I’m adding Iain Banks to a new list, one I’ve stayed true to for years now, of writers whose work I parse out slowly, dreading the day there’s no more, though the dread is unnecessary; I can simply start again when I reach the end. Nabokov is there, and Anita Brookner. J.M. Coetzee. Junichiro Tanizaki. Something tells me Banks will fit, that his work will add a missing element, something hard to define but, once it’s familiar, also hard to do without.
John McIntyre, ”Losing Iain Banks”
Recommended: Ellah Alfrey on selecting Granta’s Best of Young British Novelists.
Others may prefer to will themselves into James Bond’s dinner jacket and Aston Martin DB4, but I’d rather slip into a !Kung hunter’s penis sheath and heft his hunting spear.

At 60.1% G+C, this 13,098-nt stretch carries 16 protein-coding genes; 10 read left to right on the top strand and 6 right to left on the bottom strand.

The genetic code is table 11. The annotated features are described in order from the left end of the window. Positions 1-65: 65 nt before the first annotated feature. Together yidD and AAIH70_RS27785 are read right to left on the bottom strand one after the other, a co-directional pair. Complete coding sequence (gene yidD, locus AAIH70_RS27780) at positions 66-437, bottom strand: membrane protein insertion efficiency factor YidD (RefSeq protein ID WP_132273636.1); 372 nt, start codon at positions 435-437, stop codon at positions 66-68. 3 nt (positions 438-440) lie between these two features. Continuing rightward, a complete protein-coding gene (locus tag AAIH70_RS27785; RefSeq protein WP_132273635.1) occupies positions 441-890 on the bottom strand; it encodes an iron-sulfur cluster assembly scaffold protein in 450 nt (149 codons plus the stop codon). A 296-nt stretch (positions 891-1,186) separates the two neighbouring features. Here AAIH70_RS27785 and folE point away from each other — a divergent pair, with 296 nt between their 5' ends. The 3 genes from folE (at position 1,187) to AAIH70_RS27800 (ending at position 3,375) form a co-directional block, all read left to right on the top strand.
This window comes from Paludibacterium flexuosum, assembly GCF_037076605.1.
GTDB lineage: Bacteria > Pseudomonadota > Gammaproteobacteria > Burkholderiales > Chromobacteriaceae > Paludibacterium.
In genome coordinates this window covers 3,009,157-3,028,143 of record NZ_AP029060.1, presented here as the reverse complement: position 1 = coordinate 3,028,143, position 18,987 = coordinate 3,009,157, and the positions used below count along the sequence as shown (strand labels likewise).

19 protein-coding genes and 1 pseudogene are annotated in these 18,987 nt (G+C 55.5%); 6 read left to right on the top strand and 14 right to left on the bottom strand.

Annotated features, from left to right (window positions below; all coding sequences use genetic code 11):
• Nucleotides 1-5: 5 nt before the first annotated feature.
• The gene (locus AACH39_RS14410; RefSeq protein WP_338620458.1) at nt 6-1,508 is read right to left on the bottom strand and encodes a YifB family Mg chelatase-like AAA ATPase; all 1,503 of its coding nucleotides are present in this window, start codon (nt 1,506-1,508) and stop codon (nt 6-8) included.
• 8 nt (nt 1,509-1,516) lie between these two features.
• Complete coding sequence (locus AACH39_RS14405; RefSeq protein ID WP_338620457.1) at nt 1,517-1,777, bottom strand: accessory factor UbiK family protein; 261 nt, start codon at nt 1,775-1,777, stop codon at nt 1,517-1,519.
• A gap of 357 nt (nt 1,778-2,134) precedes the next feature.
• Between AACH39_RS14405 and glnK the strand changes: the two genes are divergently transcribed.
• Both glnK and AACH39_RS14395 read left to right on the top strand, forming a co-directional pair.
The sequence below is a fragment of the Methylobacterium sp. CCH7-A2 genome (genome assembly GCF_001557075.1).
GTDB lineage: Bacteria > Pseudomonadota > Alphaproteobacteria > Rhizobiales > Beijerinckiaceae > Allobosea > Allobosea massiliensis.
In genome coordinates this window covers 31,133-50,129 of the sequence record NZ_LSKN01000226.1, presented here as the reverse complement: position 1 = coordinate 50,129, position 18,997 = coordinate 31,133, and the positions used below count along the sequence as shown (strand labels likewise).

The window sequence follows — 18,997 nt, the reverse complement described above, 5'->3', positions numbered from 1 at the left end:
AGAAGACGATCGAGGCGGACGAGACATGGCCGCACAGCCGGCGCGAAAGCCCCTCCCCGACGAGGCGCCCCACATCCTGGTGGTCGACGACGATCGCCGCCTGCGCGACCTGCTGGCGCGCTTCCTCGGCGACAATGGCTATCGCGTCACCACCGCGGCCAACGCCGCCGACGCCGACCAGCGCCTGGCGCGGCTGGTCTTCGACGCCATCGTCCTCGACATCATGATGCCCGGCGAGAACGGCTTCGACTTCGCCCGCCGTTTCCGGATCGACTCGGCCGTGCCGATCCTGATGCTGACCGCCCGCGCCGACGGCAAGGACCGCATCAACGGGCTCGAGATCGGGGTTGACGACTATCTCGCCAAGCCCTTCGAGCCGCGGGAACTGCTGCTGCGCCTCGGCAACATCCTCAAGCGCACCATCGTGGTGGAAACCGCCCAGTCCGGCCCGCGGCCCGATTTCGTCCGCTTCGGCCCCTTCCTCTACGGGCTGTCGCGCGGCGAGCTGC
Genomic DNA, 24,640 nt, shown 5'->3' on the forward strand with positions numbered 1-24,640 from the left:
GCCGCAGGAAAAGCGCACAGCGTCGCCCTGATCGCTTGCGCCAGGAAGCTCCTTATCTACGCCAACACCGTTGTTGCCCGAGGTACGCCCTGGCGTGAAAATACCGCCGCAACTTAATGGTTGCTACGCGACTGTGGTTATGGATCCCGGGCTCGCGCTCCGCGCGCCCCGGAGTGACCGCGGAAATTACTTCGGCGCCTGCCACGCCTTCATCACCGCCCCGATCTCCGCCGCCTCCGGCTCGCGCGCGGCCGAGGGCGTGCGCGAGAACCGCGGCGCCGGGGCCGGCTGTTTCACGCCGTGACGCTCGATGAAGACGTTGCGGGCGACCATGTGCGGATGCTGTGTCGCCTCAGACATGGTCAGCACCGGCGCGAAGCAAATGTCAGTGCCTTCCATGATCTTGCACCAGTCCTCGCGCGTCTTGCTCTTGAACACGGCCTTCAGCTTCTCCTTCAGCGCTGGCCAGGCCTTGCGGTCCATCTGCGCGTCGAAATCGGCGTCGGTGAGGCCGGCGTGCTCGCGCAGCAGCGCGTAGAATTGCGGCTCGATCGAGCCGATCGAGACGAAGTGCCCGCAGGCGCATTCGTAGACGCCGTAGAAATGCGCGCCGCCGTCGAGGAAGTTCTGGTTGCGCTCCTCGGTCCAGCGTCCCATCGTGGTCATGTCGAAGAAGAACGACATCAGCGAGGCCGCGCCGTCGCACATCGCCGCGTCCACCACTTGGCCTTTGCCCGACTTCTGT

At The Guardian, Will Self explores his odd preference for deeply uncomfortable comfort reading.
Intelligence work sounds a little bit like writing novels, and McEwan proves that he’s sufficiently deft at the latter to navigate the grey space between fact and fiction without getting lost in it. In the end, Sweet Tooth is successful enough as a work of well constructed, brilliantly rendered fiction for Serena’s voice to work within the larger whole. The author remains so removed from his fiction that, once you understand what he’s up to, you have to strain to see him pulling the strings of the narrative.